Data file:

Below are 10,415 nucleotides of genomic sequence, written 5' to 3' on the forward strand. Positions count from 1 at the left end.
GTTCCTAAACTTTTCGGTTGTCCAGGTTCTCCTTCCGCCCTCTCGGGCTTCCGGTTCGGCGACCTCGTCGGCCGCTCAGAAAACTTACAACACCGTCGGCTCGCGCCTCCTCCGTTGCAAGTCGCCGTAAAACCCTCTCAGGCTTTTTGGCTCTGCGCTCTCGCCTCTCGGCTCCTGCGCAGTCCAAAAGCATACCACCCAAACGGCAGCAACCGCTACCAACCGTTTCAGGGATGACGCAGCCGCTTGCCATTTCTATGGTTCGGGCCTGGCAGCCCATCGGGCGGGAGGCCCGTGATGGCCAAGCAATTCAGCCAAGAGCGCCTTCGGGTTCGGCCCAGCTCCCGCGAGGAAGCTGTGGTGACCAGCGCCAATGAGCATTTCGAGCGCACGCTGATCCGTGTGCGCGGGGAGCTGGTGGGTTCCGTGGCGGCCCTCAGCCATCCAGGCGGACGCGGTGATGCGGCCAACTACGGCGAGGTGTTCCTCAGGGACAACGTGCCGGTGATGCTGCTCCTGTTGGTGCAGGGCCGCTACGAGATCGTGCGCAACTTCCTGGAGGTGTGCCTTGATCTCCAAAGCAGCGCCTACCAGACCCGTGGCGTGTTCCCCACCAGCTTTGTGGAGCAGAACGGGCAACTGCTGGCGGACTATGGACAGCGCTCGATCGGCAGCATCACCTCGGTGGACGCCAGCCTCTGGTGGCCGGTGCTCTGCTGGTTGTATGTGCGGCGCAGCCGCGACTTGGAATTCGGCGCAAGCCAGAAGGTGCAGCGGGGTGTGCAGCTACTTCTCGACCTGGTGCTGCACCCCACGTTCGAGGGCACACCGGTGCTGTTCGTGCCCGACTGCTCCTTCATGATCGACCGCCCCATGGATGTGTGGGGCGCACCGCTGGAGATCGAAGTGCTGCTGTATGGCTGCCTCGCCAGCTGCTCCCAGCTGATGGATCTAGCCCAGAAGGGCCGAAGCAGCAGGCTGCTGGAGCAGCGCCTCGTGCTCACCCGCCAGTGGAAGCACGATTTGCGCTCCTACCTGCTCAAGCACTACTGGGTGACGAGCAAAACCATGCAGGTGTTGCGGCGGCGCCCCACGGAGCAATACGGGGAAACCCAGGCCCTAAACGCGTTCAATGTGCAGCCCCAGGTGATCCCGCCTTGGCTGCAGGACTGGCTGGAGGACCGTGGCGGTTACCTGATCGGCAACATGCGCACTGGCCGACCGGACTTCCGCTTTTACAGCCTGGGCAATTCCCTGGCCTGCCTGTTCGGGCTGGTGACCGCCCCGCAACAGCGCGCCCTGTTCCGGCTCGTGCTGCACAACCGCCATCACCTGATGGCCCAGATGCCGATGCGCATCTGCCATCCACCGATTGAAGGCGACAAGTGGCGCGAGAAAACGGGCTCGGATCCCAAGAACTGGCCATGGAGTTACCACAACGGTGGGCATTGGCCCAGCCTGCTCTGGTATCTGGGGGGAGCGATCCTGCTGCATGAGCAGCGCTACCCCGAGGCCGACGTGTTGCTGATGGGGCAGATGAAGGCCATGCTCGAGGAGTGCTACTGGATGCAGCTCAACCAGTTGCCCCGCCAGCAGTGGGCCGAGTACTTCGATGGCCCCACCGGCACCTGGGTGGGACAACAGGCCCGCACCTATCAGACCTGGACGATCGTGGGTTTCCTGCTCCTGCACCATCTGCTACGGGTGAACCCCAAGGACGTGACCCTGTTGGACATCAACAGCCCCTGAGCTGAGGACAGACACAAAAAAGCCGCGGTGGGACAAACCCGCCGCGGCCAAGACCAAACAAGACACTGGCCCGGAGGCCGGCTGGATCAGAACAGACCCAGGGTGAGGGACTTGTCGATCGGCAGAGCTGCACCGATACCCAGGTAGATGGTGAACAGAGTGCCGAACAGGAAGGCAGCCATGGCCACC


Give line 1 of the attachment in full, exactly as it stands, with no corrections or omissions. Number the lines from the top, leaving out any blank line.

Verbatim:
Below are 10,415 nucleotides of genomic sequence, written 5' to 3' on the forward strand. Positions count from 1 at the left end.